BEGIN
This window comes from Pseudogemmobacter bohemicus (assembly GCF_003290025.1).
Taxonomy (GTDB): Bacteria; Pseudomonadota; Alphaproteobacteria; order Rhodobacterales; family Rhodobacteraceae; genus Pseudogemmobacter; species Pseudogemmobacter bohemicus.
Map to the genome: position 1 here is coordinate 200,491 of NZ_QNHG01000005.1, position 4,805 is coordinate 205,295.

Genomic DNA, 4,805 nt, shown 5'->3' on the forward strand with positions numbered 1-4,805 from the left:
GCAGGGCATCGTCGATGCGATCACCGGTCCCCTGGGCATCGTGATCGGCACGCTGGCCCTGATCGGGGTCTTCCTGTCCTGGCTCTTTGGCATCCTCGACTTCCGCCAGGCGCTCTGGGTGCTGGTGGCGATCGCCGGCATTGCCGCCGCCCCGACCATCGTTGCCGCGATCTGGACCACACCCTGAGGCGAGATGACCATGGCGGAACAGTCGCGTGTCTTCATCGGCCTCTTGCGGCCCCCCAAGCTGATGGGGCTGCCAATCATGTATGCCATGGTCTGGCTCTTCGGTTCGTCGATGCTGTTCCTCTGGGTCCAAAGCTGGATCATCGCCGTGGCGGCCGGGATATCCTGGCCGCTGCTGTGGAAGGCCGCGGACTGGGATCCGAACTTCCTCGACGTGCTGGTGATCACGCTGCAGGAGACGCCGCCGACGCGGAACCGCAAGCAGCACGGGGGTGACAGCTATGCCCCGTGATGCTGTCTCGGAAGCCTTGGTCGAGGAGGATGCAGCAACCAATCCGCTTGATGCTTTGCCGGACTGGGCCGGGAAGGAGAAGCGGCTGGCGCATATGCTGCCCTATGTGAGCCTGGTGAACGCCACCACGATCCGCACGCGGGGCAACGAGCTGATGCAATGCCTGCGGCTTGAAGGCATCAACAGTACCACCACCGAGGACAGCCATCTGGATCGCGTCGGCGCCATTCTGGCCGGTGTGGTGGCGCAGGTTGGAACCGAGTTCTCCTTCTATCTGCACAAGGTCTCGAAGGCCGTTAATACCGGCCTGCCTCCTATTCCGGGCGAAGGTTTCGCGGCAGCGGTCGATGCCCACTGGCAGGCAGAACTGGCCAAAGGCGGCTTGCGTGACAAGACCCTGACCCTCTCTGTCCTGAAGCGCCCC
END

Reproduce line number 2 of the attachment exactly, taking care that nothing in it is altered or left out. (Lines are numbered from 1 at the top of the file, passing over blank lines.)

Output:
Taxonomy (GTDB): Bacteria; Pseudomonadota; Alphaproteobacteria; order Rhodobacterales; family Rhodobacteraceae; genus Pseudogemmobacter; species Pseudogemmobacter bohemicus.